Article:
ciao-amalfi-positano-wisteria-1

Italy Roundtable: The Rush of the Strange and Unfamiliar

ciao-amalfi-positano-wisteria-1

This month’s Italy Roundtable topic “foreign” brought in a host of interesting topics from the group – all thoughtful, reflective and informative. Be sure to check them all out at the links below! While I am a foreigner living in Italy, there’s another aspect of the word “foreign” that has been rattling around in the back of my mind this week. The secondary meaning of the word is listed as “strange and unfamiliar.” Dictionary example: “I suppose this all feels pretty foreign to you.” Now that sounds about right! It got me thinking. When was the last time you experienced something foreign? There’s a thrill that comes from the strange and unfamiliar. It means stepping out of your comfort zone, whatever the experience might be.

ciao-amalfi-positano-wisteria-2

I don’t know about you, but I thrive in the strange and unfamiliar. Not that I go in search of it. I’m certainly not an adventure seeking sort of person. Perhaps more of the sort that enjoys finding the adventure in everyday life. Whatever it is, I find that I am the happiest when I have quite literally no idea what I’m doing. It probably started with when I fell in love with studying ancient Greek in college. That was remarkable. Then there was that time I was a data analyst for Fannie Mae. (Seriously.) Or when I decided to study art history in graduate school and called up my mom to ask, “Hey, Mom, so I have to include a research paper with my application. What’s a research paper?” Then there was the time 10 years ago when I moved to Italy without speaking any Italian. Or when I started freelance writing and editing. The land of “strange and unfamiliar” is my home.

ciao-amalfi-positano-wisteria-3

So why the wisteria? Well it’s pretty. Besides that, it represents a moment I had recently that reminded me how important those strange and the unfamiliar moments are in our lives. Sure a trip to a new country around the world is exciting, but how can you get out of your comfort zone right now, right where you’re at? When I went to Positano earlier this month to see the wisteria, I decided to make some video clips so I could start learning how to use iMovie. It may have taken me a few weeks to finish that video, but when I uploaded it to YouTube yesterday, I had a rush. There it was. Something strange and unfamiliar. I have quite literally no idea how to make movies, and yet there I go putting one out to the world to see. It’s nothing special. I have a lot to learn. But what is special is that incredible experience of doing something strange and unfamiliar!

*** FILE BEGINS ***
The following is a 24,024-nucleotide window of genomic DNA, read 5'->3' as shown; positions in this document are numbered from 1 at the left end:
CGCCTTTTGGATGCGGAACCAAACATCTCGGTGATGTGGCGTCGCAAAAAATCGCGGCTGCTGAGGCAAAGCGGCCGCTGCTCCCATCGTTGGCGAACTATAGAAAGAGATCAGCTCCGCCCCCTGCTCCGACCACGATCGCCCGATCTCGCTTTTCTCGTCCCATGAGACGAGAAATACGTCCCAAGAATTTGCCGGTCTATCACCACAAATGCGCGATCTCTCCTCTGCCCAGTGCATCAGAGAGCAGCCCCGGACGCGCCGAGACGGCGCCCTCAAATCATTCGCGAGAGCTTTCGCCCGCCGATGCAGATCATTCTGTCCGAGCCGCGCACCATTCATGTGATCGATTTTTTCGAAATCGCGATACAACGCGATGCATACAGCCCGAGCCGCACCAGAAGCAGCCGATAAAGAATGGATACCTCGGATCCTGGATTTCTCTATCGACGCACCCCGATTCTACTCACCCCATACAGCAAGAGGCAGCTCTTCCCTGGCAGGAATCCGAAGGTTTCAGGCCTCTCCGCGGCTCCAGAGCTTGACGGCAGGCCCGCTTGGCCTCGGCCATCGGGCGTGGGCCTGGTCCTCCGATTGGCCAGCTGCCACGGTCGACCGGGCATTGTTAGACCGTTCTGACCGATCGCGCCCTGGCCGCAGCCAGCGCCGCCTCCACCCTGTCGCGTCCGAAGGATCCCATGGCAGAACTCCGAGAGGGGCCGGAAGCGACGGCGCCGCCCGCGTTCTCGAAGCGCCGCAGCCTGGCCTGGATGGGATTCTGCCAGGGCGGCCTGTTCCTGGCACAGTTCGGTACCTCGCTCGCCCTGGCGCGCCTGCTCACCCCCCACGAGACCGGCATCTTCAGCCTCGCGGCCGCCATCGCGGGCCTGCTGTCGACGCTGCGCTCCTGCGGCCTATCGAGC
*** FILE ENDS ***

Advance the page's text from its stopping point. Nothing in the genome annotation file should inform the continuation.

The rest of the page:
Go out and try something foreign this week – a new restaurant, a new drink at your local coffee shop, a new way to drive to work, a new genre that you usually don’t read, a new craft, a new recipe, a different type of creative endeavor. Don’t worry if it doesn’t work out. Let me know how it felt to experience something foreign!

 

Italy Blogging Roundtable

Italy Roundtable
This blog post is part of a series called The Italy Blogging Roundtable. Every month our group of Italy based writers takes on a new theme, and you can read the contributions for this month’s topic – Foreign – at the links below. We’d love to hear your thoughts and comments. Please share the stores if you’ve enjoyed them!

ArtTravRefugees in Tuscany: New Book Questions Preconceptions

At Home in TuscanyForeigners in Tuscany

Italy ExplainedThe 5 Letters of the Alphabet Banned by Mussolini

Girl in Florence50 Shades of “Foreign” in Florence, Italy

ItalofileFrom Foreign Language to Lingua Franca: Italian Immersion Programs in Italy